A good SDK (software development kit) includes plenty of well-documented examples. It also includes good tutorials and developer guides, which introduce concepts in logical progressions, typically showing only the relevant excerpts from the sample code. (Nobody wants to see a 200-line program inline in a book, but it's important to show that 20-line excerpt that demonstrates a principle right there in the section that talks about that principle.)
This creates a maintenance challenge: over a progression of releases, interfaces or preferred coding patterns change. An IDE (a code-development environment) provides tools for finding the example programs that need to be updated (e.g. find all places where this function is called), but they don't tend to help with references in documentation. So what usually happens, in my experience, is that before a release somebody will page through the documentation looking for suspicious code snippets. This is, obviously, not 100% reliable. (Edit: the full examples are tested regularly, but that doesn't guarantee that the excerpts in the documentation remain in sync with the full example.)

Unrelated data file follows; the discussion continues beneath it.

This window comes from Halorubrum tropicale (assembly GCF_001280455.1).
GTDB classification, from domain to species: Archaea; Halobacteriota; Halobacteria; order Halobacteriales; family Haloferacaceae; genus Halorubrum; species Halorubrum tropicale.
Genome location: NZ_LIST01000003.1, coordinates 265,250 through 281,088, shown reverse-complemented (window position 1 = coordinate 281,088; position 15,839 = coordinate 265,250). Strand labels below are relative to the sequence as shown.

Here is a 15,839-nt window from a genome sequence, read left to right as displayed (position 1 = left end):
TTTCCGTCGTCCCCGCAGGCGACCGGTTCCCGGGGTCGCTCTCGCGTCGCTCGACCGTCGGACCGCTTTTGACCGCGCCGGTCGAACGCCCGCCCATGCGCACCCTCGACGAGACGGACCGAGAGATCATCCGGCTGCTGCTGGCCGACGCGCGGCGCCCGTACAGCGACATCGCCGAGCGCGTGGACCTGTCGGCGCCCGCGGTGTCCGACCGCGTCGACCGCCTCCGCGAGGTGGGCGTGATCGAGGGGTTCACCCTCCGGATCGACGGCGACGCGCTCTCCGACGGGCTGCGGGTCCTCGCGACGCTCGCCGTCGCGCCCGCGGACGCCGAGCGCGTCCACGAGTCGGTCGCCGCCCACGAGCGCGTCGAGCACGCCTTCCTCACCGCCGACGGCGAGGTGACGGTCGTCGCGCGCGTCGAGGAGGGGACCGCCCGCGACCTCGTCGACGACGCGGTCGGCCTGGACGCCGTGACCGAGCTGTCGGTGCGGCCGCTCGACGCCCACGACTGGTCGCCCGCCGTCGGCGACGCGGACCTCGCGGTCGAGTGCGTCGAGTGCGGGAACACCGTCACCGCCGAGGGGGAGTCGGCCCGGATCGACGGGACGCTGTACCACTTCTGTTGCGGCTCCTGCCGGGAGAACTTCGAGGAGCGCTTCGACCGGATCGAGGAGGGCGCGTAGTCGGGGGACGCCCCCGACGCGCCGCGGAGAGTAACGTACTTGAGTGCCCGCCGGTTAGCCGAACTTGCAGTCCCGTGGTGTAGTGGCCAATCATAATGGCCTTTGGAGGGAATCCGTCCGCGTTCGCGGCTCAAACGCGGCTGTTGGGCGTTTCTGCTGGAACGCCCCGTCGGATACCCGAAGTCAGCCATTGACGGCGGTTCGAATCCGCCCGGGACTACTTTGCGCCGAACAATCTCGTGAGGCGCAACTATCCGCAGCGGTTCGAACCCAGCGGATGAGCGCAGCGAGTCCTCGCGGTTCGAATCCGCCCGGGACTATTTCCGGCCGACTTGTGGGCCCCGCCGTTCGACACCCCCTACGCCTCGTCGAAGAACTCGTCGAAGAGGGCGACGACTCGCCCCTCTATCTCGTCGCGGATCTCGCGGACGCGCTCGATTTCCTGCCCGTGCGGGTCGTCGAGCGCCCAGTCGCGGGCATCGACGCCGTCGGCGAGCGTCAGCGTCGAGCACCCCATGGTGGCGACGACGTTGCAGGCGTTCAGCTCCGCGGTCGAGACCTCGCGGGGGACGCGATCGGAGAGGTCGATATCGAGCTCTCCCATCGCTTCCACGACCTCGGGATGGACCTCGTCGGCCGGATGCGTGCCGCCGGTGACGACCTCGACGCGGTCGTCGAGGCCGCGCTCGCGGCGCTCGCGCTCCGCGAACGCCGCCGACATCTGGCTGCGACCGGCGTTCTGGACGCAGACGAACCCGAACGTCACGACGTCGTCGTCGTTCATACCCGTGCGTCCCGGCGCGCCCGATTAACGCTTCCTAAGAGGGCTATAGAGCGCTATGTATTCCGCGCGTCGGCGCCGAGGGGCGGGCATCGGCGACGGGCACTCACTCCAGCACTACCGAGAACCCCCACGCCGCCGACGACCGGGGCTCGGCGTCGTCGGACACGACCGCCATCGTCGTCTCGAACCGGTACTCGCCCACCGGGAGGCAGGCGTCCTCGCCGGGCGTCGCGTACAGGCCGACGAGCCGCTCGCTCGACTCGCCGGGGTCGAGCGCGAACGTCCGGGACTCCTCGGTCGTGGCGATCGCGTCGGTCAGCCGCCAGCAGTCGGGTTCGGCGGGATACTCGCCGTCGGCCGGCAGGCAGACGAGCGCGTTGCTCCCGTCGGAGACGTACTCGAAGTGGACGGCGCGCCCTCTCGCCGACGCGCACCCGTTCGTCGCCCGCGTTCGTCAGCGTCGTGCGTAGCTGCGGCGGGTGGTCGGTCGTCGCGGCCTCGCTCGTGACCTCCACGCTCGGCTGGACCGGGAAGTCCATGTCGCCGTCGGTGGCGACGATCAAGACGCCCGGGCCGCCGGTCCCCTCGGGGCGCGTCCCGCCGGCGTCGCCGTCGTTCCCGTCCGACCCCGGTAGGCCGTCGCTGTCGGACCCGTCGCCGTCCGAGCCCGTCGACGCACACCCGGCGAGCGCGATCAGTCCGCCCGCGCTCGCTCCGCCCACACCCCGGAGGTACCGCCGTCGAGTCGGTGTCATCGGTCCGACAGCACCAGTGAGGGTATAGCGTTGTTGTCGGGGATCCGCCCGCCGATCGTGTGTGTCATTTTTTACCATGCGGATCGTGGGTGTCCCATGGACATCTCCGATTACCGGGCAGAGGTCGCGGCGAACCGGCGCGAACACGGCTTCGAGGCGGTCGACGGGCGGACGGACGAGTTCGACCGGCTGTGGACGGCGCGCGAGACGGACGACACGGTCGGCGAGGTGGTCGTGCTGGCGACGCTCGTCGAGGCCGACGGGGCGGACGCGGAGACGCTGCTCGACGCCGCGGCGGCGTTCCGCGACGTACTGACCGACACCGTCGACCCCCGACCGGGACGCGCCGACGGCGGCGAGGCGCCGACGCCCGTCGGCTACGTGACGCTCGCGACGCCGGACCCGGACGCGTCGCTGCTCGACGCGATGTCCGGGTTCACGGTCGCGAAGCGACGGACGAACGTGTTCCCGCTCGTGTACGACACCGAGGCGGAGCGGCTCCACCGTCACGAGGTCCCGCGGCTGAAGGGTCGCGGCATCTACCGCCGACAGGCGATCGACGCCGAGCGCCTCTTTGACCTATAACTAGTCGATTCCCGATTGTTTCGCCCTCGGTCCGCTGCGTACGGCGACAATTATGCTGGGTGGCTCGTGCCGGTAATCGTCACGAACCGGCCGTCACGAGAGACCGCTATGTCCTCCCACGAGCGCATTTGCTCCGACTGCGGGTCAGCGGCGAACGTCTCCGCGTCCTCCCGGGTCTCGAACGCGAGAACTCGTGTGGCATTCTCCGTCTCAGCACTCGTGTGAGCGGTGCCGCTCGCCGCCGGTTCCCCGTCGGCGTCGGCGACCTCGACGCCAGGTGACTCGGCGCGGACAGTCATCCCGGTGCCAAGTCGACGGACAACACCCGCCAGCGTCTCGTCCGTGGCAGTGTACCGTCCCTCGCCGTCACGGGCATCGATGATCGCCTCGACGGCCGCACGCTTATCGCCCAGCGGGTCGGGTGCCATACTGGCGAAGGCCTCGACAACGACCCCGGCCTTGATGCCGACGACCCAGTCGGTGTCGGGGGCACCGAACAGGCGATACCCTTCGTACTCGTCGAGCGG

Currently we rely on the technical writers, who we hope remember which examples were excepted in documentation where, to react when the example code or the relevant interfaces change. The team is fluent with the bug-tracking and source-control systems, including subscribing to check-ins, but we are still relying on people's personal knowledge, which becomes a problem if people leave the team. (As is often the case, testing of documentation tends to be a low priority for QA.)
I am looking for practices that have been used successfully to improve the ongoing accuracy of code examples in documentation.